How many young people feel this same sense of emptiness in hook-up culture, which reduces sex to a transactional decision—you scratch my back, I’ll scratch yours? These kids are building on the legacy left by their parents and grandparents, who bought into the message of the “sexual revolution” that sex is a form of recreation. Now, for many in a new generation, sex is merely an act of self-gratification, not of self-giving love; the other person is merely a tool to use, not a being to love.

As we leave the typist’s room in the poem, we see her smoothing her hair with an “automatic hand.” Like a robot, she puts on a gramophone to avoid herself. How many of us use our electronic devices to avoid self-examination and the deserts of our lives? What are we trying to forget? Our own humiliations? Our heartbreaks? Our failure to stand resolute in the face of moral assaults? Our inability to love well?

Escaping the Waste Land

Our generation is even more lost and searching than the generation Eliot was trying to save. Our questions and problems are the same, but our answers are more ridiculous. No doubt, Eliot didn’t have much hope for mankind, at least not mankind left to himself. He rejected a rosy, unrealistic view of human nature. In his view, we’re selfish, self-destructive, and shallow unless something breaks in and interrupts our downfall. Toward the end of The Waste Land, Eliot offers us hope through three words that he draws from the fable of thunder in a Hindu source. To escape the wasteland, Eliot says, we must “datta” (give), “dayadhvam” (sympathize), and “damyata” (surrender control).

Give. Eliot laments that many people spend their time doing things they are truly ashamed of, things they would never want in their obituaries or “in memories draped by the beneficent spider” (line 408). What secrets would we never want woven into a web for all to see? Eliot urges us to stop consuming—stuff and each other—and, instead, give ourselves to others with authenticity. Our giving is always inauthentic when it destroys our dignity or that of another. Too often, we give with an expectation attached, whether that be admiration, status, or pleasure. We must give from our hearts and from a place of true freedom that comes not from satisfying our urges but through the security of moral and natural law.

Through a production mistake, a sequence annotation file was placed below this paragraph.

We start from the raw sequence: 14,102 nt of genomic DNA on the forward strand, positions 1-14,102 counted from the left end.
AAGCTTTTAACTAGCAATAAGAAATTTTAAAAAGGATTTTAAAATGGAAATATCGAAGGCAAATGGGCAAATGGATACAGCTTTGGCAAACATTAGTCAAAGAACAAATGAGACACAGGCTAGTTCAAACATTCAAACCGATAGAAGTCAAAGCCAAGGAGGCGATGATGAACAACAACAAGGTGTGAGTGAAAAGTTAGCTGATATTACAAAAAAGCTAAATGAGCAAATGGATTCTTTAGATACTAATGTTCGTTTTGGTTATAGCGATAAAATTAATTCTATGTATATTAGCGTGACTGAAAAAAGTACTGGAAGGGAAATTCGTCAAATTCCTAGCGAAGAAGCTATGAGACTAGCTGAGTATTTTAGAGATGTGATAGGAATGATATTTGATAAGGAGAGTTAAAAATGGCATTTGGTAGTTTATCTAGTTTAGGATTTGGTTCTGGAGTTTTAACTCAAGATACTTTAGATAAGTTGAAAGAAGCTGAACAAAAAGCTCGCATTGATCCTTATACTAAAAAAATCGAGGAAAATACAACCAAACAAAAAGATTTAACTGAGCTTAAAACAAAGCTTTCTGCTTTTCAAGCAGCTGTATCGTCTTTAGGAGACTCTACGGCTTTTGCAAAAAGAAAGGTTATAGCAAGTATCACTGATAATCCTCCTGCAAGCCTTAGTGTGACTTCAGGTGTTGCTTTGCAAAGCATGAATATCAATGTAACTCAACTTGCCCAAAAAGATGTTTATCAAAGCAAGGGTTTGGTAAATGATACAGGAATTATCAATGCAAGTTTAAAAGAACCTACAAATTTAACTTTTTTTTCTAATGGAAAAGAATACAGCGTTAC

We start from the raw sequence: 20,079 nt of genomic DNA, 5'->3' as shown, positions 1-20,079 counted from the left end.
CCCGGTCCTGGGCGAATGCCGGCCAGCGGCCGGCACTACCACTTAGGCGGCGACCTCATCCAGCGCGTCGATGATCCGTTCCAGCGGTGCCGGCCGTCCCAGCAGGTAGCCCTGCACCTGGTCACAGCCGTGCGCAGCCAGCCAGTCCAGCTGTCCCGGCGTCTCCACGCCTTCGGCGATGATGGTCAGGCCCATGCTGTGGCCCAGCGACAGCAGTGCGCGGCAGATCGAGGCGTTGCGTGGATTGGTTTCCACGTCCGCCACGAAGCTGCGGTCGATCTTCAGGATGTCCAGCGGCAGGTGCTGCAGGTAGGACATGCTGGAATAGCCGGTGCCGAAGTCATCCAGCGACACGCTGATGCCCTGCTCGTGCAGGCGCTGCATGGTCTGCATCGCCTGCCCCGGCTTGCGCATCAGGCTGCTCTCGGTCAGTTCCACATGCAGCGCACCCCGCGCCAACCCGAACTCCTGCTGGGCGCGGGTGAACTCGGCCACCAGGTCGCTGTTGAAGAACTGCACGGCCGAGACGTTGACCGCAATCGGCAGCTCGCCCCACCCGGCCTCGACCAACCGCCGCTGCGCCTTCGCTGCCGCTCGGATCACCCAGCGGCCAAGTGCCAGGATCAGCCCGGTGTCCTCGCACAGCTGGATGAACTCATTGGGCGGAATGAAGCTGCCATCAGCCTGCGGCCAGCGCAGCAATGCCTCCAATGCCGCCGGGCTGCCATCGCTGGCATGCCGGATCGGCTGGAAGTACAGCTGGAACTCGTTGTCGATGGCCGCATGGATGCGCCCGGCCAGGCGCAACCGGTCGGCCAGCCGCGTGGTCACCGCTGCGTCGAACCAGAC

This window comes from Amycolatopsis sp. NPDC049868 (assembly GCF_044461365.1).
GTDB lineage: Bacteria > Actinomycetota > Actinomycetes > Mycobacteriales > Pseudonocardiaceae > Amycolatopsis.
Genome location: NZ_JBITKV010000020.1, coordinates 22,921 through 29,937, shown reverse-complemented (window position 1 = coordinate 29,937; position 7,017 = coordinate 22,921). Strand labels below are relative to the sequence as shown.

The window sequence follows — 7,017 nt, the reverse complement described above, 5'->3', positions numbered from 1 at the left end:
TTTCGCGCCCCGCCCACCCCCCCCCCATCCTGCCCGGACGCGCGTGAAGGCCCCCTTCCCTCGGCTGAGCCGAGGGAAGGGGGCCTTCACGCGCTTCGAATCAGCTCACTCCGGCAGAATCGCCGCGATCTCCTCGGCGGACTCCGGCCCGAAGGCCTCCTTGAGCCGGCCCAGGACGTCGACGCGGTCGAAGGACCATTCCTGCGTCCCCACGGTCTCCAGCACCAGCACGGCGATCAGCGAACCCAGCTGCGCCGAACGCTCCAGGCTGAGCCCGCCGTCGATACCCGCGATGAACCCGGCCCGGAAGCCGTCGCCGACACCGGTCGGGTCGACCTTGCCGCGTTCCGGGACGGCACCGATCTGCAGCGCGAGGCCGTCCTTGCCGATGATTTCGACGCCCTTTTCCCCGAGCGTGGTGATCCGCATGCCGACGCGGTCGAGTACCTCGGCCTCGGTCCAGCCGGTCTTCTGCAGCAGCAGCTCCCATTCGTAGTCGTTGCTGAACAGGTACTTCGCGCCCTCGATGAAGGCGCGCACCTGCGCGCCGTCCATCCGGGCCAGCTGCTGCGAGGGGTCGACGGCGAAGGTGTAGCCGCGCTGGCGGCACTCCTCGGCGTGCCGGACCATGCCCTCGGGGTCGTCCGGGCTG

Sympathize. Eliot recognizes the lie of radical individualism, which assures us that we are the ultimate judge of our choices and the master of our personal existence. Whatever. You do you; I’ll do me. We try to make ourselves the center of the universe, but instead, we build a self-made prison. In his search for truth and meaning, Eliot discovered that we are created for connection. He saw people around him hunting, digging, sniffing like animals for the key to their personal prison doors. Nothing satisfies. Here we are, a century later, still sniffing the fumes of individualism and believing the same lies. What will make me feel better? This person? That job? This vacation? That car? Like the workers lumbering like zombies over London Bridge, we sit like corpses in our isolated little prisons—our perfectly filtered, designer prisons. What is the key that will release us from this prison? It is our ability to sympathize—to feel for and with others.

Surrender Control. Finally, Eliot recognizes that we can only come to rest when we surrender control of our lives to another, to some “hand expert with sail and oar,” who can calm the sea of our lives. Eliot is alluding to Jesus, who calms the sea for the frightened disciples in the Gospel of Mark. When we surrender control of our lives to something greater than ourselves, our hearts will beat “gaily” and restfully.

Eliot wrote The Waste Land about five years prior to his conversion to Christianity, so he was still wrestling with his convictions. He was approaching faith in a savior but had not yet arrived. His vision of and confidence in these three imperatives (give, sympathize, surrender control) is fragile; we sense his lingering fear that there is no answer to our emptiness. Years later, his conviction becomes clearer in his writing that man is lost without a savior. For example, in his play The Rock, written in the 1930s, he explains, “[M]an is a vain thing, and man without GOD is a seed upon the wind: driven this way and that, and finding no place of lodgment and germination” (seventh chorus).

Christ, Our Perfect Guide

T.S. Eliot was right. He was right long before he knew it with confidence. He knew that without self-transcendence, we will never be happy; without giving ourselves to something greater than ourselves, we will remain hungry and thirsty. He found later in his life that in Christ we find the perfect model of self-giving love, sympathy, and compassion; in Christ we find the perfect guide to help us navigate through the storms of our lives. Christ can break in and lead us out of our wastelands.

Some might say we can never escape the wasteland entirely because we will never escape heartache and suffering in this life. It’s true. Inevitably, there will be times when we feel alone, disillusioned, disappointed, and spiritually parched. But, eventually, we can follow Christ to the water and drink again. In this is our hope: the answer to our emptiness lies not in us but in another greater than ourselves. With these imperfect and broken hearts of ours, Christ gives us the courage to try, fail, and try again to give, sympathize, and surrender control. In doing so, we show others the way out of their own wastelands.

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The featured image is “Elijah in the Desert” (1818) by Washington Allston (1779–1843) and is in the public domain, courtesy of Wikimedia Commons.